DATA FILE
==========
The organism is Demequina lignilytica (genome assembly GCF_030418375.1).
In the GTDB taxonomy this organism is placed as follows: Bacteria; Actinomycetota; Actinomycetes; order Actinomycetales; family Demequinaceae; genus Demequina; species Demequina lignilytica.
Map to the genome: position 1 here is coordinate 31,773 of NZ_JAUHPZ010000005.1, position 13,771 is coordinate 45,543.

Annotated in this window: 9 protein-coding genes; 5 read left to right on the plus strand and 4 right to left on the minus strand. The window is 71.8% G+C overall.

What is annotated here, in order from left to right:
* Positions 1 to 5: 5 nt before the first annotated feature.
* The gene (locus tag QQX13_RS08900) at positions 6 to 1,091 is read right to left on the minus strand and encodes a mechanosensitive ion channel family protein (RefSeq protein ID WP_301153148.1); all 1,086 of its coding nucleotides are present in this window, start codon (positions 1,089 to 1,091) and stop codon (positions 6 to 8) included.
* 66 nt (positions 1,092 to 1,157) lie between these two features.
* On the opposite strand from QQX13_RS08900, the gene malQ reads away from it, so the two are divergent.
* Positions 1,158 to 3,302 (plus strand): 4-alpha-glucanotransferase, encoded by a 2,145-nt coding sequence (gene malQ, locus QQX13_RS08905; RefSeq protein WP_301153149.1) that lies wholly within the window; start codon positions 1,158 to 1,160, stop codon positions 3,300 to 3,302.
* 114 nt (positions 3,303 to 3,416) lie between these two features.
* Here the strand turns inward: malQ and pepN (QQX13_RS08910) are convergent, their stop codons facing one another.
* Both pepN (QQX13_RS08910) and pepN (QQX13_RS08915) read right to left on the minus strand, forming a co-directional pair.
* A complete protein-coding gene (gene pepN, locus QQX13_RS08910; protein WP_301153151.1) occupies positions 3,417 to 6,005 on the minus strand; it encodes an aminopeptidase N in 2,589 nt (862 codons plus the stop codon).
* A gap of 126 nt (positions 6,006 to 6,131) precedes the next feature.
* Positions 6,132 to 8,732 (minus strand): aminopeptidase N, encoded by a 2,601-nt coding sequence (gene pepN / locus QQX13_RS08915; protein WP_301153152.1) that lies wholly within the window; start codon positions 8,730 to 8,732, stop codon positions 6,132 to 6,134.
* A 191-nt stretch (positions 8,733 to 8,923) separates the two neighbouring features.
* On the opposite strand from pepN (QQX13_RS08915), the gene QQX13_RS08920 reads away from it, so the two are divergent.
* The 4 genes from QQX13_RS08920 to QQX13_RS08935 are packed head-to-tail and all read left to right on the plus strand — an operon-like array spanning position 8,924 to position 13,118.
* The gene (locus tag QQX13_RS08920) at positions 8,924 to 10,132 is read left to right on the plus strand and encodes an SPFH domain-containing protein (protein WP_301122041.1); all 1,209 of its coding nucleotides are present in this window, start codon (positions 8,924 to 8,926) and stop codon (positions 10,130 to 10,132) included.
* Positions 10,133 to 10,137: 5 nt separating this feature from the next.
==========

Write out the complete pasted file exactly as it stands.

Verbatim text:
The organism is Demequina lignilytica (genome assembly GCF_030418375.1).
In the GTDB taxonomy this organism is placed as follows: Bacteria; Actinomycetota; Actinomycetes; order Actinomycetales; family Demequinaceae; genus Demequina; species Demequina lignilytica.
Map to the genome: position 1 here is coordinate 31,773 of NZ_JAUHPZ010000005.1, position 13,771 is coordinate 45,543.

Annotated in this window: 9 protein-coding genes; 5 read left to right on the plus strand and 4 right to left on the minus strand. The window is 71.8% G+C overall.

What is annotated here, in order from left to right:
* Positions 1 to 5: 5 nt before the first annotated feature.
* The gene (locus tag QQX13_RS08900) at positions 6 to 1,091 is read right to left on the minus strand and encodes a mechanosensitive ion channel family protein (RefSeq protein ID WP_301153148.1); all 1,086 of its coding nucleotides are present in this window, start codon (positions 1,089 to 1,091) and stop codon (positions 6 to 8) included.
* 66 nt (positions 1,092 to 1,157) lie between these two features.
* On the opposite strand from QQX13_RS08900, the gene malQ reads away from it, so the two are divergent.
* Positions 1,158 to 3,302 (plus strand): 4-alpha-glucanotransferase, encoded by a 2,145-nt coding sequence (gene malQ, locus QQX13_RS08905; RefSeq protein WP_301153149.1) that lies wholly within the window; start codon positions 1,158 to 1,160, stop codon positions 3,300 to 3,302.
* 114 nt (positions 3,303 to 3,416) lie between these two features.
* Here the strand turns inward: malQ and pepN (QQX13_RS08910) are convergent, their stop codons facing one another.
* Both pepN (QQX13_RS08910) and pepN (QQX13_RS08915) read right to left on the minus strand, forming a co-directional pair.
* A complete protein-coding gene (gene pepN, locus QQX13_RS08910; protein WP_301153151.1) occupies positions 3,417 to 6,005 on the minus strand; it encodes an aminopeptidase N in 2,589 nt (862 codons plus the stop codon).
* A gap of 126 nt (positions 6,006 to 6,131) precedes the next feature.
* Positions 6,132 to 8,732 (minus strand): aminopeptidase N, encoded by a 2,601-nt coding sequence (gene pepN / locus QQX13_RS08915; protein WP_301153152.1) that lies wholly within the window; start codon positions 8,730 to 8,732, stop codon positions 6,132 to 6,134.
* A 191-nt stretch (positions 8,733 to 8,923) separates the two neighbouring features.
* On the opposite strand from pepN (QQX13_RS08915), the gene QQX13_RS08920 reads away from it, so the two are divergent.
* The 4 genes from QQX13_RS08920 to QQX13_RS08935 are packed head-to-tail and all read left to right on the plus strand — an operon-like array spanning position 8,924 to position 13,118.
* The gene (locus tag QQX13_RS08920) at positions 8,924 to 10,132 is read left to right on the plus strand and encodes an SPFH domain-containing protein (protein WP_301122041.1); all 1,209 of its coding nucleotides are present in this window, start codon (positions 8,924 to 8,926) and stop codon (positions 10,130 to 10,132) included.
* Positions 10,133 to 10,137: 5 nt separating this feature from the next.